Mark di Suvero is one of the most important sculptors of his generation. As a philosophy major at the University of California, Berkeley, in the mid-1950s, di Suvero was deeply engaged in studying and writing poetry and was also attuned to music, from Bach to jazz. Once he began to pursue sculpture as an undergraduate, however, di Suvero found his calling as well as an outlet for his explorations in other fields that intrigued him, including architecture, mathematics, science, and, ultimately, structural engineering.
Born of Italian parents in Shanghai in 1933, di Suvero spent his youth in San Francisco. After his Berkeley education and a period of work, he moved to New York in 1957, settling in the vicinity of the Fulton Fish Market in lower Manhattan. That area near the Brooklyn Bridge as well as the building at 79 Park Place became gathering points for his friends from the California School of Fine Arts, who successively gravitated to New York and with whom he established and maintained a communal, cooperative gallery on the top floor of the Park Place building from 1963 to 1964. Relocated to Greenwich Village in 1965, the Park Place Gallery continued to operate through 1967.
Grounded in abstract expressionism, with its emphasis on the direct expression of emotion through line and color, di Suvero and his friends were energized by the spaces of the city, which were changing about them as buildings in this area were being torn down for “urban renewal.” From the refuse found at demolition sites, di Suvero pioneered a new form of sculpture in which wooden beams, chained together in outward-leaning constructions, declared the physical forces that held them in check. Upon seeing these works in a 1960 exhibition at the Green Gallery, critic Sidney Geist responded, “From now on nothing will be the same.” Often compared to the bold gestures of abstract expressionist painter Franz Kline (see Black and White, No. 2, Blanton Museum of Art), di Suvero’s sculptures engaged space in a far more active way than had earlier sculpture. That focus on space remained a central goal when in 1967 he began to build large-scale sculptures with a crane, using steel I-beams and other industrial materials, as in Clock Knot.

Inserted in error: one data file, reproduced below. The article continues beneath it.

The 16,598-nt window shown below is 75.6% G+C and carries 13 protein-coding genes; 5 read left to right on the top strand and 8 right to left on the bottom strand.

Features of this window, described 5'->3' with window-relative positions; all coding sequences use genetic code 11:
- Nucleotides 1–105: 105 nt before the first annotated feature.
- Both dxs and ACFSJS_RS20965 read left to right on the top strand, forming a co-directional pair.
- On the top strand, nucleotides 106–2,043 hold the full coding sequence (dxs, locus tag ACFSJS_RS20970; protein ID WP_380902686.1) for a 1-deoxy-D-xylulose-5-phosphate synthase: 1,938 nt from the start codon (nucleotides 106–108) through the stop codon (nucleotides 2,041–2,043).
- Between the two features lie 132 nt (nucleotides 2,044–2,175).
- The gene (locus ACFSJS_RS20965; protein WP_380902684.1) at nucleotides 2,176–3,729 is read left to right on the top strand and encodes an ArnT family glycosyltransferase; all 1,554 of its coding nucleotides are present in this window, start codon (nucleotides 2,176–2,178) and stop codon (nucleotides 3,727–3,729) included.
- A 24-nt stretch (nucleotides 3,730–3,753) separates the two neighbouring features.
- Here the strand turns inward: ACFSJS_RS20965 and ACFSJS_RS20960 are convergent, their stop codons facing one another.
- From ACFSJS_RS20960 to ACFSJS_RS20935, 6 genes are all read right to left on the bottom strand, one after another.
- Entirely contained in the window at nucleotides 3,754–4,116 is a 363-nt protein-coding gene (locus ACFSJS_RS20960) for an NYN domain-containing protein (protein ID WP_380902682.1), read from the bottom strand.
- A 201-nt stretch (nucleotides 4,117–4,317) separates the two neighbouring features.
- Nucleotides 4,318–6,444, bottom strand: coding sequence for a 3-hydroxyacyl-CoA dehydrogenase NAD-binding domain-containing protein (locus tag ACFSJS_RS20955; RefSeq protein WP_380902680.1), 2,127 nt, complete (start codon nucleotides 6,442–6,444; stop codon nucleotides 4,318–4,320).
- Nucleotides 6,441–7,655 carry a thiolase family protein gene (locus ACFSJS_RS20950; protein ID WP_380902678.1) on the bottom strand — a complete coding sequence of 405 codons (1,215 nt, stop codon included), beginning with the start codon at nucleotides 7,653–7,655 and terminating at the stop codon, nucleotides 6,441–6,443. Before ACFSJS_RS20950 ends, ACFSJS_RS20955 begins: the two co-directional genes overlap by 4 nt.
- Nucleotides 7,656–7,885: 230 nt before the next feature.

In 1960 di Suvero was paralyzed in an elevator accident, and his recovery is a testament to his determination and commitment to his art. During his year in a rehabilitation hospital he taught art to his fellow patients, and for di Suvero this sharing of art as a “springboard for the spirit,” as he says, would become a central goal for his artistic practice. Learning to use a crane offered the artist a new mode of working, but it was one in which the process of composing the sculpture remained at the core: instead of drawing on paper, he was drawing in space with his steel beams. One of di Suvero’s heroes was Alexander Calder, who had incorporated wind-driven motion into his hanging “mobiles.” For di Suvero, as for Calder and other kinetic artists, the presence of motion and time in their work was a means of aligning it with Einstein’s theories of relativity and space-time. While motion has been a central element of many of di Suvero’s sculptures since the 1960s, equally important for him is a viewer’s participation in the work—moving around to capture its changing vistas, and, when the work has moveable parts, swinging or banging on it (some works even sport mallets for the purpose). He hopes to reawaken the child in each of us by an encounter with his sculpture, reigniting the sense of wonder that is often lost to us as adults.